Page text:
In an age when most women were not expected to think about issues of the day, Lucretia Mott not only contemplated them, but also spoke out on them. Mott supported the Anti-Slavery movement and advocated the use of Free Produce. She was elected as an American Representative to the 1840 General (or World’s) Anti-Slavery Convention. When women were excluded from participating, were required to sit in a segregated area, Mott began to realize that she must also muster her efforts towards women’s equality. Mott joined Elizabeth Cady Stanton calling together the first women’s rights convention in Seneca Falls, NY. In this program Mrs. Mott will examine the list of grievances in the Declaration of Sentiments; a list which clearly detailed the lack of rights “enjoyed” by women in the United States, and how much they would have to overcome before ever attaining the Elective Franchise – The Vote.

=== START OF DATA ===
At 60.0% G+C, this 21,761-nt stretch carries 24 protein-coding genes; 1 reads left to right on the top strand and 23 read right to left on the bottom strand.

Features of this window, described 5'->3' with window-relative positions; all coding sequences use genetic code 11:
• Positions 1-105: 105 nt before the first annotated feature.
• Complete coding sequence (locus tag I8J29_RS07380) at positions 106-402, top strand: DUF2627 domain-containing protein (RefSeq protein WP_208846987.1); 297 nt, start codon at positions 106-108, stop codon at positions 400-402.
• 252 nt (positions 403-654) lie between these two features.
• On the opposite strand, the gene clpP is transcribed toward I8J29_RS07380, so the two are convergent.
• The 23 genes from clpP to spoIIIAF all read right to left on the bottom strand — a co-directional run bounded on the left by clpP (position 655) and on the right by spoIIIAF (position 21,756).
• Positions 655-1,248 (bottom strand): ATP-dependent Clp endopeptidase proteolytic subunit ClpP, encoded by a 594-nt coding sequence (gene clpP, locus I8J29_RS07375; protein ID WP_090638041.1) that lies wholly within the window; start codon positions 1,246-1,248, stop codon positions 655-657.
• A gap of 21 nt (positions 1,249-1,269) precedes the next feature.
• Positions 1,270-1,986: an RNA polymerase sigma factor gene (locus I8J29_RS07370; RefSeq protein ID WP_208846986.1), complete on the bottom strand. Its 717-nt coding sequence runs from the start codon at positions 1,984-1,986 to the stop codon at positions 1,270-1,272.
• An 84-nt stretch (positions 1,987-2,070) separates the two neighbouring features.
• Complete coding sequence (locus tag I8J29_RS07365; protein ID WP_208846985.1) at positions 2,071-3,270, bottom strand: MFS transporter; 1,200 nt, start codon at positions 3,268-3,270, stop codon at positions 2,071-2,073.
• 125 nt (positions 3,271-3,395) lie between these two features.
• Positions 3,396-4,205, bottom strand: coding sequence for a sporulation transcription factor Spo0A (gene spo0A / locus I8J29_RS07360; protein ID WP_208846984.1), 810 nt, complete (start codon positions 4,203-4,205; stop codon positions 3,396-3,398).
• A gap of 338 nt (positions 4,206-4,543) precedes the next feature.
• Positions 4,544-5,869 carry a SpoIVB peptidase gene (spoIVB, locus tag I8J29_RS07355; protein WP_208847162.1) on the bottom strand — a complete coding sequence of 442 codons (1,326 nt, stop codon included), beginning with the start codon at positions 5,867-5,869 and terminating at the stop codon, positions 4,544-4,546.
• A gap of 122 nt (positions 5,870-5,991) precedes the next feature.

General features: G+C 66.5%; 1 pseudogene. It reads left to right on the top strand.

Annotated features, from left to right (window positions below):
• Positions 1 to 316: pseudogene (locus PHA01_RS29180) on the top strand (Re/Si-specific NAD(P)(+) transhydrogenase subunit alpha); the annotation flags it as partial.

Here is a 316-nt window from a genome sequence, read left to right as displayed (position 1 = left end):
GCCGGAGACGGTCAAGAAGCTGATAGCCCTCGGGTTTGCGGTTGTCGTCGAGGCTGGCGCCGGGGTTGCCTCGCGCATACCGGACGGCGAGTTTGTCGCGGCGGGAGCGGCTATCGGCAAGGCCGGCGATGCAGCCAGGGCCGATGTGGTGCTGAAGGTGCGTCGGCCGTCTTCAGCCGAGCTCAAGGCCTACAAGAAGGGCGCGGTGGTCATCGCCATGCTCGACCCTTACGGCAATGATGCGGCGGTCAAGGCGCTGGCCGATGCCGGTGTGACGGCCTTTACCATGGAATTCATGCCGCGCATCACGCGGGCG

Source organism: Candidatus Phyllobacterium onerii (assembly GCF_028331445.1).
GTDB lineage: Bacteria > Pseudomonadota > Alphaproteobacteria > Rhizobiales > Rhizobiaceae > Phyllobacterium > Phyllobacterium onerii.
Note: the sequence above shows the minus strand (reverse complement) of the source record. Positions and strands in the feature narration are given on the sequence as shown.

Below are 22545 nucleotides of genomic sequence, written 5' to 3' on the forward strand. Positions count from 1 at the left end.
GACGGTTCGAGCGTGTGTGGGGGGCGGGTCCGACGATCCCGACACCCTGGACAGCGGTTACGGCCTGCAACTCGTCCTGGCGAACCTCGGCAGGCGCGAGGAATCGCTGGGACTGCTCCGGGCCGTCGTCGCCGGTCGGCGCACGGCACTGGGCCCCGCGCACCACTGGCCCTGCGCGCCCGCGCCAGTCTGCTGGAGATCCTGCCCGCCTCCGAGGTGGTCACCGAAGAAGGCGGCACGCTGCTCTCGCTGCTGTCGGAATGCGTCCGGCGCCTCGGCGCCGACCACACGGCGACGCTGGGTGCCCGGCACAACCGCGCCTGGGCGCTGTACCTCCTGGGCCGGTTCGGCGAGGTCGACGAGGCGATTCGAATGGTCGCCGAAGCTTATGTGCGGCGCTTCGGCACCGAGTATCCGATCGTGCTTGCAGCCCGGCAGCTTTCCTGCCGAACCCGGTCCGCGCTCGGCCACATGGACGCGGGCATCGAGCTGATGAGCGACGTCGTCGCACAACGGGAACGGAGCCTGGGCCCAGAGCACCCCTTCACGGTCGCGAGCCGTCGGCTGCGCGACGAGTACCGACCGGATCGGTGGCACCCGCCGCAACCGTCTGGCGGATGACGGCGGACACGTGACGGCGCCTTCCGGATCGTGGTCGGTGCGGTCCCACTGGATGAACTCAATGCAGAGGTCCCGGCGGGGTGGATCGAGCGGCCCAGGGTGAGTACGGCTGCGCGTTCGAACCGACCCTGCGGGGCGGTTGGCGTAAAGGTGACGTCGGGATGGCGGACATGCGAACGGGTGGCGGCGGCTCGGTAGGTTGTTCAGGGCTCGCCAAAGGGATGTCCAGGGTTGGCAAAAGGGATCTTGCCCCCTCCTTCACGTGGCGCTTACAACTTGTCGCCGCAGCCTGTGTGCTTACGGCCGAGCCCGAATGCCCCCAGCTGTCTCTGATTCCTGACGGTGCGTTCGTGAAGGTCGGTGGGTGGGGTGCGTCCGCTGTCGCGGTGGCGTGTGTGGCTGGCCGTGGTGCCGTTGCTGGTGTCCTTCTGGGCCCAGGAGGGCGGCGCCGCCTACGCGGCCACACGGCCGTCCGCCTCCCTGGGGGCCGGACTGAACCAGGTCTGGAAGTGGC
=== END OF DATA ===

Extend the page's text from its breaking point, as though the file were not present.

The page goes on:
Humanities To Go / Public Scholars Project / Catalogue / PS Programs
First Person Interpreter